In 1964 Kitty Genovese was attacked late at night in front of her building in Queens, New York. She was stabbed repeatedly and raped. She died as a result of her injuries. How people responded has been a dispute since that fateful night. There were multiple witnesses but few people called the police. Some said they thought it was a lovers’ quarrel, others claimed not to hear the attack because it was cold and their windows were closed. Regardless, her death led to psychological studies of human behavior. Those studies resulted in what we call the bystander effect. Put briefly, this phenomena states that the more people there are to help in a situation, the less likely someone will in fact offer assistance. The reasons for this vary. With so many people around, the thought is surely someone else must have called for help. Or perhaps someone else is better qualified than me. Then there’s the ultimate, I don’t want to get involved.
The bystander effect. Bystanders don’t get involved. They watch. They avoid. They wait for someone else to do something. They think, “Why isn’t anyone doing anything?”
Flash forward to 2011. Remove yourself from the streets of New York and place yourself in the small, but active alley in the southern Guyangdong province of China. Instead of a 28 year old woman walking from her car to her apartment, picture a 2 year old toddling in front of a van.
Wang Yue, or Yueyue for short was run over by two vans in an alley and lay dying while 18 bystanders ignored her. Some walked past while others drove by, some on scooters. She was disregarded. People stopped to look or swerved to drive around her. It wasn’t until trash collector Chen Xianmei, 57, an illiterate migrant from the countryside saw her that Yueyue received help. Her rescuer pulled her from the middle of the road and called for the girl’s mother who had been hanging laundry at the time the accident happened.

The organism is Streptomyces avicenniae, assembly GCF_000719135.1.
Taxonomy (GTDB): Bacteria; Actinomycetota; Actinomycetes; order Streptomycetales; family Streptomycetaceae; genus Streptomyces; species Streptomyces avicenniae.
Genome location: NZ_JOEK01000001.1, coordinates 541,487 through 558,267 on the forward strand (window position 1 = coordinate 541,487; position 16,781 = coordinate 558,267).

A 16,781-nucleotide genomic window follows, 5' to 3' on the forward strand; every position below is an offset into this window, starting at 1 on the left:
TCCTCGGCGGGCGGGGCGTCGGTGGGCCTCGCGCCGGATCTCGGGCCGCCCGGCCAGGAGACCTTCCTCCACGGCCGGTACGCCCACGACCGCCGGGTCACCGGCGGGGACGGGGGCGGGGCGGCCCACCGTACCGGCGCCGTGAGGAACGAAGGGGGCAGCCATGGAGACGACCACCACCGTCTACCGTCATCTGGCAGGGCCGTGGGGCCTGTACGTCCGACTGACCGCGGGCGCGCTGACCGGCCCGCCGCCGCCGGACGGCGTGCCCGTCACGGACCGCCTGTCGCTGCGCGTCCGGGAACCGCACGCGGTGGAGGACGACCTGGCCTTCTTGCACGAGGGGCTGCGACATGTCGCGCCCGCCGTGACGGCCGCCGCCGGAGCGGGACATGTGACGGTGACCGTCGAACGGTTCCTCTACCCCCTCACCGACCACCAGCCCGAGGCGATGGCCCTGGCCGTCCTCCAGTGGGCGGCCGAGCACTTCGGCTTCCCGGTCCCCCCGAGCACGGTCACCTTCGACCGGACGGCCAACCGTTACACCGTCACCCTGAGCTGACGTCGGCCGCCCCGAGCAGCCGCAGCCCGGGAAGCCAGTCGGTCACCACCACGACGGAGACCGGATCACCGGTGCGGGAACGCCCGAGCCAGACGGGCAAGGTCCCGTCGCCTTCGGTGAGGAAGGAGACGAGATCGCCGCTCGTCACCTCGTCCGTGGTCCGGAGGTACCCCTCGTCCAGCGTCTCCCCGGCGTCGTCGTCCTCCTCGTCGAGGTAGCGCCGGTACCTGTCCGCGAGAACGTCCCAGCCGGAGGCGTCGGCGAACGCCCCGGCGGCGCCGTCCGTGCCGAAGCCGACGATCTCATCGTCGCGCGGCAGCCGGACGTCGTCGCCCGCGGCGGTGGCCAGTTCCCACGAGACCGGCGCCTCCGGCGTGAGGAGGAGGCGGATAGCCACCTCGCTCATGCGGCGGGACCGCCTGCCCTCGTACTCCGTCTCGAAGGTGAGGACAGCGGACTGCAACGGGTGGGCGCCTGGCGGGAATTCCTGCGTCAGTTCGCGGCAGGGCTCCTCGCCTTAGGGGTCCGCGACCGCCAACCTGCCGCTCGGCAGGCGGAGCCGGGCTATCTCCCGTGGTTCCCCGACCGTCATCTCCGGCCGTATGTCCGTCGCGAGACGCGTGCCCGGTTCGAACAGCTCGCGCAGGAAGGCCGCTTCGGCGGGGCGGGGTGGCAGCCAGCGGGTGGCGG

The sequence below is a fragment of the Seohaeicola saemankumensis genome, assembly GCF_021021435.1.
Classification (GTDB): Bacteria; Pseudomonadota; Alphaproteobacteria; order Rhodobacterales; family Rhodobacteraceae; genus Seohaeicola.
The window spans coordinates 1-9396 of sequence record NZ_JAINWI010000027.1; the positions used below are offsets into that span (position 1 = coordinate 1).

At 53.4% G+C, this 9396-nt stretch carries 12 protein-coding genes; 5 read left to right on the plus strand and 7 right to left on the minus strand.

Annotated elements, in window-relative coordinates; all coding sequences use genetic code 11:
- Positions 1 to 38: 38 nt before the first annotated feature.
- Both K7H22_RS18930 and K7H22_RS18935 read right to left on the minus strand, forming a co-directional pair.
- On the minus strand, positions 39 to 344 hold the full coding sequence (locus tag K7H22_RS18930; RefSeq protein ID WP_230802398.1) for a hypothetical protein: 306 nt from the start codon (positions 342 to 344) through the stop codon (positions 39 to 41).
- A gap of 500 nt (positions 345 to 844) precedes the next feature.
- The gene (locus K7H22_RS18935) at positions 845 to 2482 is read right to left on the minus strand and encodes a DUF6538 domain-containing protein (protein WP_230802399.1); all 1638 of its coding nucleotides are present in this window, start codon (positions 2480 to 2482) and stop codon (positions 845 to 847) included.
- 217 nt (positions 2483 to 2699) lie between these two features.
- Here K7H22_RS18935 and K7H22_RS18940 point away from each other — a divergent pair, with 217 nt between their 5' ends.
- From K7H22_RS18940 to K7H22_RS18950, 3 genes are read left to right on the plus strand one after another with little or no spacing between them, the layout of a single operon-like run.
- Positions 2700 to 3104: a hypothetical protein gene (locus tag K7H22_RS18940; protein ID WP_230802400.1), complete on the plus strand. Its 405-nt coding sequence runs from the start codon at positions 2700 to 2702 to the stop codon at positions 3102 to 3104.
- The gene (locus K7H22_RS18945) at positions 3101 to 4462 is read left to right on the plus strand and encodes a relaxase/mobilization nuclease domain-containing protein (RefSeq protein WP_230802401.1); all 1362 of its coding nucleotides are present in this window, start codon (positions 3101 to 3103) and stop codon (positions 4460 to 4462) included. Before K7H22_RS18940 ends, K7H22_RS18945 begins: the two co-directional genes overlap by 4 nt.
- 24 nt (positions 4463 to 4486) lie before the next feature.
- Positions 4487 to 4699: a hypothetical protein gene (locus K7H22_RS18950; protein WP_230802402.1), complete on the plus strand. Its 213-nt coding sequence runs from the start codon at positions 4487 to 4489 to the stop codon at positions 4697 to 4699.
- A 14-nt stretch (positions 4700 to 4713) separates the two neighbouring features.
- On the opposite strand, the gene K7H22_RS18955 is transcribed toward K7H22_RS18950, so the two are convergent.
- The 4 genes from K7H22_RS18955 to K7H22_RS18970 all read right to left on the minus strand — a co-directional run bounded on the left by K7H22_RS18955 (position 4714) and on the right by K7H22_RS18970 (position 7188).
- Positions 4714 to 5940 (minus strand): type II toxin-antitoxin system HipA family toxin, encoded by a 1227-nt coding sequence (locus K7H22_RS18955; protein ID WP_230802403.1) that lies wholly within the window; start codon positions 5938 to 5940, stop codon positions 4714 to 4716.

A security camera filmed the entire incident. The video went viral in China and people are calling the tragedy, “the death that awakened the conscience of China.”
The video of the entire incident is below. Warning, it is violent and disturbing.
Did Yueyue have no neighbors to help? Eighteen people walked by until someone worthy to be called her neighbor lent a hand.
Jesus was once asked, “Who is your neighbor?” The answer came in the form of a parable that is eerily similar to the stories of Kitty Genovese and Yueyue.
A man is beaten and left by the side of a road to die. Travelers who followed kept their distance. Two men walked past the victim. They continued without helping but a third man stopped. He helped the beaten man. He tended to his injuries. He took him to a hotel where he paid for the man’s stay until he healed. The irony of this story is that the first two were men of God and the third a hated enemy of the victim. (Think Israeli and Palestinian.)